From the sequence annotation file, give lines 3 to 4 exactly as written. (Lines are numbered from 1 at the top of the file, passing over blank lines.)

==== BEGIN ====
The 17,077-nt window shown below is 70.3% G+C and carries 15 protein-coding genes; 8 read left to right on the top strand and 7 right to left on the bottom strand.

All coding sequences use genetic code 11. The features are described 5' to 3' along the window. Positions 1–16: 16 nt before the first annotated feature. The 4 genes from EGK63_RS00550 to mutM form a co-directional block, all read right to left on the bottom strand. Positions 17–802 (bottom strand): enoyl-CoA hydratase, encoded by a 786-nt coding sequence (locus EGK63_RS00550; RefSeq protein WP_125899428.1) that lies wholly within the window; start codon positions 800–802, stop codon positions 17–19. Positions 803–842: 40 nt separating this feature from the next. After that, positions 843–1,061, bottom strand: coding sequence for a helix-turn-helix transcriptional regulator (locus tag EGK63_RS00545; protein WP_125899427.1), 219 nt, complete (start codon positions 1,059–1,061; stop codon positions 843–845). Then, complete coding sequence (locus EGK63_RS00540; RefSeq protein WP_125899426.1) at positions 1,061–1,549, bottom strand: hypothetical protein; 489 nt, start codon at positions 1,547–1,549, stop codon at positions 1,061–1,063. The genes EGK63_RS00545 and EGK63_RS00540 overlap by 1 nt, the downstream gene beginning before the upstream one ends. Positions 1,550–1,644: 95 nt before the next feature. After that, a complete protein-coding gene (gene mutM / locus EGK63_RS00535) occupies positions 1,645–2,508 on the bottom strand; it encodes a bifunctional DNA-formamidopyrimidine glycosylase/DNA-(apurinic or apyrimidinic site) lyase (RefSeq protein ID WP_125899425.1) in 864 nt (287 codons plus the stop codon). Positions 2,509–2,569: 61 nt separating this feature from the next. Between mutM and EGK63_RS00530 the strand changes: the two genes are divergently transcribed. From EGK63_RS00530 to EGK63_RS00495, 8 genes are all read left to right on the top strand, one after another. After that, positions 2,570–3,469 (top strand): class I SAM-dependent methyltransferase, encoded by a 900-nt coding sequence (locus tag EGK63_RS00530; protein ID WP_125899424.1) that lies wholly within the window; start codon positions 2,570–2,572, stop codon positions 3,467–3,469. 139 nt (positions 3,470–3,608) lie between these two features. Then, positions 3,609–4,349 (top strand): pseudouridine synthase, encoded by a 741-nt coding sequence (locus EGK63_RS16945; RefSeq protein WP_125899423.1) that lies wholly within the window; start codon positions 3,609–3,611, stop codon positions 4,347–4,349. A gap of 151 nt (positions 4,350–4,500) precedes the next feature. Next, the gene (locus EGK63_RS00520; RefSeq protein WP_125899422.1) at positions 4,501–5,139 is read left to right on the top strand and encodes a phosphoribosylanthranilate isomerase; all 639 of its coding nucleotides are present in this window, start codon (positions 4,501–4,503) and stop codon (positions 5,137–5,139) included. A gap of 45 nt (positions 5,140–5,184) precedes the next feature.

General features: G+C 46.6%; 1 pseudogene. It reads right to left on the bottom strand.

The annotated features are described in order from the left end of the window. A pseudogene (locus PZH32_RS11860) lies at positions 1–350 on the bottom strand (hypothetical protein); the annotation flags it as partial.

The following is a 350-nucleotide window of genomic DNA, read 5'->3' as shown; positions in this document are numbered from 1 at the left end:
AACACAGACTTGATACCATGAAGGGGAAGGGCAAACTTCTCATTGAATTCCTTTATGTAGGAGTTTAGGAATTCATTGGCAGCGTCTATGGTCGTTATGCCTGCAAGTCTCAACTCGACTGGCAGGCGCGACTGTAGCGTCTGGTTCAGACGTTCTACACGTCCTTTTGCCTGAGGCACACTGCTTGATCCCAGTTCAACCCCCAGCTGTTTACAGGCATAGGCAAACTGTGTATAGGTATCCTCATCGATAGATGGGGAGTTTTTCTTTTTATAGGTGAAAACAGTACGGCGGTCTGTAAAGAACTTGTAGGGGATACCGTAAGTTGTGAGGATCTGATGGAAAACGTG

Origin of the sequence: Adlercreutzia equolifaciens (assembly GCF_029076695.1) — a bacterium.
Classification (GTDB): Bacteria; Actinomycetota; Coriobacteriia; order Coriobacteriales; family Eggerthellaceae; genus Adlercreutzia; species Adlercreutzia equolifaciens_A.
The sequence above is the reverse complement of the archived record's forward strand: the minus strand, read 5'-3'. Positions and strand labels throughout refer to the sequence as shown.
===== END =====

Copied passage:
General features: G+C 46.6%; 1 pseudogene. It reads right to left on the bottom strand.

The annotated features are described in order from the left end of the window. A pseudogene (locus PZH32_RS11860) lies at positions 1–350 on the bottom strand (hypothetical protein); the annotation flags it as partial.